CNT pattern transfer to any surface

February 3, 2010 – Researchers at Rice U. have figured out a way to transfer patterns of carbon nanotubes from a substrate to any other surface in a single dry room-temperature step, and then reuse the substrate with intact catalyst particles to grow more.

The research, published in ACS Nano, started with first-year postgrad Cary Pint "playing around with water vapor" to clean up amorphous carbons on some single-walled carbon nanotubes (SWNT), and discovering that the nanotubes he was extracting stuck to the tweezers — this led to investigating how the process could transfer CNTs to other surfaces. In his work, CNTs are grown via chemical vapor deposition (CVD) and etched with a mix of hydrogen gas and water vapor to weaken the bonds formed with the metal catalyst. Once stamped, the CNTs lay down and adhere via van der Waals forces to the new surface, leaving all traces of the catalyst behind.

A potassium bromide window covered by a film of single-walled carbon nanotubes, transferred from the growth substrate, which serves as a template, at right. (Source: Rice U.)

Among the results of the work: a crisscross film of nanotubes made by stamping one set of lines onto a surface and then reusing the catalyst to grow more tubes and stamping them again over the first pattern at a 90-degree angle. The process took about 15 minutes.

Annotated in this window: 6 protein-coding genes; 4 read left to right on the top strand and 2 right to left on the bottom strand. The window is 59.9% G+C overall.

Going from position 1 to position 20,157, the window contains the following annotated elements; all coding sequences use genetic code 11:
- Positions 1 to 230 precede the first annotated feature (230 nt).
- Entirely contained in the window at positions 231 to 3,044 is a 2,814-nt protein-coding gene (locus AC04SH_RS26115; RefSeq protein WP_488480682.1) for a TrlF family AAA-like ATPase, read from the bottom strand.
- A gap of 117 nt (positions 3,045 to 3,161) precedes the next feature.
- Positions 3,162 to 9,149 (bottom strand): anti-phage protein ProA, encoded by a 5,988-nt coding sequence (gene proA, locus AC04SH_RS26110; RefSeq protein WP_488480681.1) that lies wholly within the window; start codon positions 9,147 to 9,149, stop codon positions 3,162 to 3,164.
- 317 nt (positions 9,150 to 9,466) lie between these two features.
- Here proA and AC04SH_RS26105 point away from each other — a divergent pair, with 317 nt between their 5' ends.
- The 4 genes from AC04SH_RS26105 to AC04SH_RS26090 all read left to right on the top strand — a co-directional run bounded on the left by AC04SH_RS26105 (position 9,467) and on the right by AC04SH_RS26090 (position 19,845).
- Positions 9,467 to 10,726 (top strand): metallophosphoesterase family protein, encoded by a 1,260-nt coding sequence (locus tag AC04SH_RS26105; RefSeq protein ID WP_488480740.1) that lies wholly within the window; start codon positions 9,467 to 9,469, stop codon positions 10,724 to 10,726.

Eventually Pint sees the technique, which he says can scaled up "easily," can be used to embed nanotube circuitry into electronic devices. Future steps for the process are to make highly efficient optical sensing devices, and look at doping techniques to enable more precise growth of metallic (conducting) or semiconducting SWNTs.

His own goal is to develop the process to make a range of highly efficient optical-sensing devices. He’s also investigating doping techniques that will take the guesswork out of growing metallic (conducting) or semiconducting SWNTs.

The paper also describes a process for quickly and easily termining the range of diameters in a batch of nanotubes grown through chemical vapor deposition, something many spectroscopic techniques can’t do for structures >2nm in diameter. "This is important since all of the properties of the nanotubes — electrical, thermal and mechanical — change with diameter," Pint said. The good news: the method involves a Fourier transform infrared (FTIR) spectrometer, which "nearly every university has …sitting around that can do these measurements," he added.

From the ACS Nano paper abstract:

Utilizing this transfer approach, anisotropic optical properties of the SWNT films are probed via polarized absorption, Raman, and photoluminescence spectroscopies. Using a simple model to describe optical transitions in the large SWNT species present in the aligned samples, polarized absorption data are demonstrated as an effective tool for accurate assignment of the diameter distribution from broad absorption features located in the infrared. This can be performed on either well-aligned samples or unaligned doped samples, allowing simple and rapid feedback of the SWNT diameter distribution that can be challenging and time-consuming to obtain in other optical methods. Furthermore, we discuss challenges in accurately characterizing alignment in structures of long versus short carbon nanotubes through optical techniques, where SWNT length makes a difference in the information obtained in such measurements. This work provides new insight to the efficient transfer and optical properties of an emerging class of long, large diameter SWNT species typically produced in the CVD process.


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